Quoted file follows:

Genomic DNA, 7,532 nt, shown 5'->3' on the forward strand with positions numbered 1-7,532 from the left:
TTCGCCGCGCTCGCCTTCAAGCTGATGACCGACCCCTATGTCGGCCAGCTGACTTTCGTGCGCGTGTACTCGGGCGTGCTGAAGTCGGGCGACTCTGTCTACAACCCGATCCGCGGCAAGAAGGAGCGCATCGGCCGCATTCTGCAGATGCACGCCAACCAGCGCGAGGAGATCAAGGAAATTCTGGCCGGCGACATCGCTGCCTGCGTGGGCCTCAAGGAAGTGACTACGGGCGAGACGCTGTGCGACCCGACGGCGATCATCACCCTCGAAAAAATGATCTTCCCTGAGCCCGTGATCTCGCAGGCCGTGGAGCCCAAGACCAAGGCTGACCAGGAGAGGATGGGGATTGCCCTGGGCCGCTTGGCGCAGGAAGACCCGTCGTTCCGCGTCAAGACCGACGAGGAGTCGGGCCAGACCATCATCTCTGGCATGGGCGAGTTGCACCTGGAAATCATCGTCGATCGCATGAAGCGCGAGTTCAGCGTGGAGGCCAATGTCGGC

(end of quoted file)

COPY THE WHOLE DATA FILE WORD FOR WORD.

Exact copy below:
Genomic DNA, 7,532 nt, shown 5'->3' on the forward strand with positions numbered 1-7,532 from the left:
TTCGCCGCGCTCGCCTTCAAGCTGATGACCGACCCCTATGTCGGCCAGCTGACTTTCGTGCGCGTGTACTCGGGCGTGCTGAAGTCGGGCGACTCTGTCTACAACCCGATCCGCGGCAAGAAGGAGCGCATCGGCCGCATTCTGCAGATGCACGCCAACCAGCGCGAGGAGATCAAGGAAATTCTGGCCGGCGACATCGCTGCCTGCGTGGGCCTCAAGGAAGTGACTACGGGCGAGACGCTGTGCGACCCGACGGCGATCATCACCCTCGAAAAAATGATCTTCCCTGAGCCCGTGATCTCGCAGGCCGTGGAGCCCAAGACCAAGGCTGACCAGGAGAGGATGGGGATTGCCCTGGGCCGCTTGGCGCAGGAAGACCCGTCGTTCCGCGTCAAGACCGACGAGGAGTCGGGCCAGACCATCATCTCTGGCATGGGCGAGTTGCACCTGGAAATCATCGTCGATCGCATGAAGCGCGAGTTCAGCGTGGAGGCCAATGTCGGC